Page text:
Gołąbki (Polish Stuffed Cabbage)

Polish stuffed cabbage

The Spruce Eats / Diana Chistruga

Prep: 30 mins
Cook: 72 mins
Total: 102 mins
Servings: 4 to 6 servings
Yield: 11 to 12 rolls
Nutrition Facts (per serving)
564 Calories
33g Fat
32g Carbs
37g Protein
Show Full Nutrition Label Hide Full Nutrition Label
Nutrition Facts
Servings: 4 to 6
Amount per serving
Calories 564
% Daily Value*
Total Fat 33g 42%
Saturated Fat 14g 71%
Cholesterol 136mg 45%
Sodium 3063mg 133%
Total Carbohydrate 32g 12%
Dietary Fiber 6g 22%
Total Sugars 11g
Protein 37g
Vitamin C 115mg 576%
Calcium 229mg 18%
Iron 4mg 21%
Potassium 1193mg 25%
*The % Daily Value (DV) tells you how much a nutrient in a food serving contributes to a daily diet. 2,000 calories a day is used for general nutrition advice.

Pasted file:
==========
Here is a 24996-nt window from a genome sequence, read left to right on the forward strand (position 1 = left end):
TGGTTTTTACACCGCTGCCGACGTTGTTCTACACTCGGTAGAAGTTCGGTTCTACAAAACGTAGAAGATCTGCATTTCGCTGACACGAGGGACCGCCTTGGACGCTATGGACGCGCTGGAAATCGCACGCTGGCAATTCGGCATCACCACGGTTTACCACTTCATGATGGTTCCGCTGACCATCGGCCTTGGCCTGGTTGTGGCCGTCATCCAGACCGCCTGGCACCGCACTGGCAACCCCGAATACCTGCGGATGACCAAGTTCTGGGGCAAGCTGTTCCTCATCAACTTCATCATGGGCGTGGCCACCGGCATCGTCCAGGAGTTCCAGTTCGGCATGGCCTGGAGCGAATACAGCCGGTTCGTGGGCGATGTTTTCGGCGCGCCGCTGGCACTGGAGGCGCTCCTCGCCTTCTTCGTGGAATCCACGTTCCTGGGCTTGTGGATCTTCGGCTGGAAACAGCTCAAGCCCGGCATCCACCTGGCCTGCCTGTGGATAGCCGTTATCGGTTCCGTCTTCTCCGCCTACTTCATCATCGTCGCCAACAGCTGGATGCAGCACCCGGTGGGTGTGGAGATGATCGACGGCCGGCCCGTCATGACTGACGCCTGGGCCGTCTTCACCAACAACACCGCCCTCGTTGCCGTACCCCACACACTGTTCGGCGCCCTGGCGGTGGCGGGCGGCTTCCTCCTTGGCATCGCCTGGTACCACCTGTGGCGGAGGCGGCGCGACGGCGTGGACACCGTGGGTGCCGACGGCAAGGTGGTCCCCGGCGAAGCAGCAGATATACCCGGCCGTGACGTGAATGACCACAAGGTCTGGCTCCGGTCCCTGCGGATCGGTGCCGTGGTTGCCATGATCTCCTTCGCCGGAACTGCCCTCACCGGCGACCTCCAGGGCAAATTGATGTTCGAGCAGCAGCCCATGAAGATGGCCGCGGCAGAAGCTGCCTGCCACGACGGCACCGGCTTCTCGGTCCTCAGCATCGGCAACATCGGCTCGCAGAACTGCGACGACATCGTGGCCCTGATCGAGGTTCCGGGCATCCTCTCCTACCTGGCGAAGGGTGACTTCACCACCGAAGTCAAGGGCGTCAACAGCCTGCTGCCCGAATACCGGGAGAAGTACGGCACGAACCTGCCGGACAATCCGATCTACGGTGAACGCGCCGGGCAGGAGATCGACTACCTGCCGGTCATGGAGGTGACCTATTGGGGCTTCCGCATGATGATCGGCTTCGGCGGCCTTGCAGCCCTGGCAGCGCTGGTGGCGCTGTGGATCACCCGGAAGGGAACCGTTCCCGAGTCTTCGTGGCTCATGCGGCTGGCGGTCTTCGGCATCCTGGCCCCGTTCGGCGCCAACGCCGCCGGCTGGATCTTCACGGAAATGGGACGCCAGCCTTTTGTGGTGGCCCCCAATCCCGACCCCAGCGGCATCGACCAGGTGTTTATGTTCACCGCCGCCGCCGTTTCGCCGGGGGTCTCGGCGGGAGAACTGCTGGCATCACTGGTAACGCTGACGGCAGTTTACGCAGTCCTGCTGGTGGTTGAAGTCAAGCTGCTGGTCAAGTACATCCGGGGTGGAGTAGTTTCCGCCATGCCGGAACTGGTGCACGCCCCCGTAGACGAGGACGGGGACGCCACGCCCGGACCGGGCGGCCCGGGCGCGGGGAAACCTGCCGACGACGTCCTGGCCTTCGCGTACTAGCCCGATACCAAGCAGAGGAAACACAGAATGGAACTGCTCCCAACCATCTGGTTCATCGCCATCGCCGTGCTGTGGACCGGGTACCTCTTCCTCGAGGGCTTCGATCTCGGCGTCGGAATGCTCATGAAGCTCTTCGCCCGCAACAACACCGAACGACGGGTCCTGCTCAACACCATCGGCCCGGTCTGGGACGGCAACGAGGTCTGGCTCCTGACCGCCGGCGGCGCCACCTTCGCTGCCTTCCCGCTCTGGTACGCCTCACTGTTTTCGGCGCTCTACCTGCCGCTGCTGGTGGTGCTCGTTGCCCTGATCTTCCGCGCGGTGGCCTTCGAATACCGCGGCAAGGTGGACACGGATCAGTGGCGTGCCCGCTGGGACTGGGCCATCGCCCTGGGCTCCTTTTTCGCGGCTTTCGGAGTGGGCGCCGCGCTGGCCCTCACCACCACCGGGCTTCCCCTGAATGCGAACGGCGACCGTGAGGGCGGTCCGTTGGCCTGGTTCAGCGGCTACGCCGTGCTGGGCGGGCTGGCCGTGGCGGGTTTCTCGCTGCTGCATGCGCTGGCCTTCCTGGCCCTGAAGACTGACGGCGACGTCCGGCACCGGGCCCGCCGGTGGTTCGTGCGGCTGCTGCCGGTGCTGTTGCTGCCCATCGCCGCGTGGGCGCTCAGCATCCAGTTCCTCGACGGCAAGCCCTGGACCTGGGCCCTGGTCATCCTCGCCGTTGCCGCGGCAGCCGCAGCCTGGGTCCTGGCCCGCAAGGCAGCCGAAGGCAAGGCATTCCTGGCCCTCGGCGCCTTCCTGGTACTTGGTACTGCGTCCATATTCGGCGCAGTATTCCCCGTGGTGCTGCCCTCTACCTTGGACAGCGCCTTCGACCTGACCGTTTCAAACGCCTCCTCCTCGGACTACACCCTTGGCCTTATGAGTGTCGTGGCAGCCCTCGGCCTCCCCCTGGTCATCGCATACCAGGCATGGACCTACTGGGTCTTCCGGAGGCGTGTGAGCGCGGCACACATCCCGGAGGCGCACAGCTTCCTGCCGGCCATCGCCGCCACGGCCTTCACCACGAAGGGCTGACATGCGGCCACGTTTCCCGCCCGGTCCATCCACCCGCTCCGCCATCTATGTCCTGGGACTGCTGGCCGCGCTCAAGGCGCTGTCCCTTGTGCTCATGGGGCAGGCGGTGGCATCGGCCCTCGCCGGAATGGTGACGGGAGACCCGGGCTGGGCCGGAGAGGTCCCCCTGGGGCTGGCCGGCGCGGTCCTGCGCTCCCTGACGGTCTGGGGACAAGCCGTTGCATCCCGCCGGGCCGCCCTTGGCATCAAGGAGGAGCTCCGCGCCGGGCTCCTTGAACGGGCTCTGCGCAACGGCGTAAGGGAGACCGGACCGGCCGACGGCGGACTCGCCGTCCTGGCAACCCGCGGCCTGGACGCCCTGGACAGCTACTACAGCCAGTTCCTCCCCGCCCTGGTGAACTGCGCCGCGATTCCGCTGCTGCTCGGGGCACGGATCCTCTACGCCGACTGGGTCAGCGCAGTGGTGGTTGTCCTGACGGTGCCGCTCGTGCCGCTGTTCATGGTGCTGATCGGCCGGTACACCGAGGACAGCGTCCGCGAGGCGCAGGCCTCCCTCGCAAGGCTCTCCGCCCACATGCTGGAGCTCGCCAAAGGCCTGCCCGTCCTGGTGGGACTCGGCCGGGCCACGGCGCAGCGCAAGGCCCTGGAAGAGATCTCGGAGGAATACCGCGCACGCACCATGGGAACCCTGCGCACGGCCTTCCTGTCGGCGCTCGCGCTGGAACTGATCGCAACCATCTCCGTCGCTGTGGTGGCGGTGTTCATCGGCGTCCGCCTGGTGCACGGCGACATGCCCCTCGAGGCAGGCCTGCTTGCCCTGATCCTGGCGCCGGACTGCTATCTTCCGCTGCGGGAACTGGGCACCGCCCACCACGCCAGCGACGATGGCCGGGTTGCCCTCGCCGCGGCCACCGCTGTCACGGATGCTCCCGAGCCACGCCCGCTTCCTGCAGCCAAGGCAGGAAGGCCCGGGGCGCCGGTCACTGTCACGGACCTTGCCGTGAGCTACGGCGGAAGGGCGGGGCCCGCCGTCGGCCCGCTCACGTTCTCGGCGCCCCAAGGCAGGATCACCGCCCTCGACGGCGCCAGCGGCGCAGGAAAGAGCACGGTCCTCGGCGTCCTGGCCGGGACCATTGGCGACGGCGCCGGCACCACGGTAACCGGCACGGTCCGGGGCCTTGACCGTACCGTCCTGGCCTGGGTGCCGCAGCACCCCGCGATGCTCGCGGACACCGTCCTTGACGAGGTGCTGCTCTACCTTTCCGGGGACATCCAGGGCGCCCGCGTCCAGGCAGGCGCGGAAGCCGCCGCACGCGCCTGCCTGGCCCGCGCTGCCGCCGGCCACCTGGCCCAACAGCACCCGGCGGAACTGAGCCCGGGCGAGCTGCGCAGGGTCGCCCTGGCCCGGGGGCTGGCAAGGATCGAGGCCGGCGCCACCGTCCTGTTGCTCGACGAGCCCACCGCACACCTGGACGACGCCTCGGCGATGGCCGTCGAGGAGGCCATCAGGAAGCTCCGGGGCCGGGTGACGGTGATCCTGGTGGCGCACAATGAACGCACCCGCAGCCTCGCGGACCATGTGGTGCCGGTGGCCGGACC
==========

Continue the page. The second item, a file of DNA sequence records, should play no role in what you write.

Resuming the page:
(Nutrition information is calculated using an ingredient database and should be considered an estimate.)

Polish stuffed cabbage rolls are a classic comfort dish that has been passed from one generation to the next. Called gołąbki (gaw-WOHMP-kee), the term for "little pigeons," the rolls are also known as golumpki and gwumpki. Under any name, they are considered a national dish and are a cherished staple in every home. Many Polish families have a favorite recipe.

The recipe features a filling of ground pork, beef, and rice, nestled in a cabbage leaf. Cooked in the oven until tender, the rolls are fantastic served with mashed potatoes, rye bread with butter, and sweet applesauce—a contrast to the savory filling. Since this dish can be eaten hot or at room temperature, mini cabbage rolls speared with a toothpick are amazing appetizers.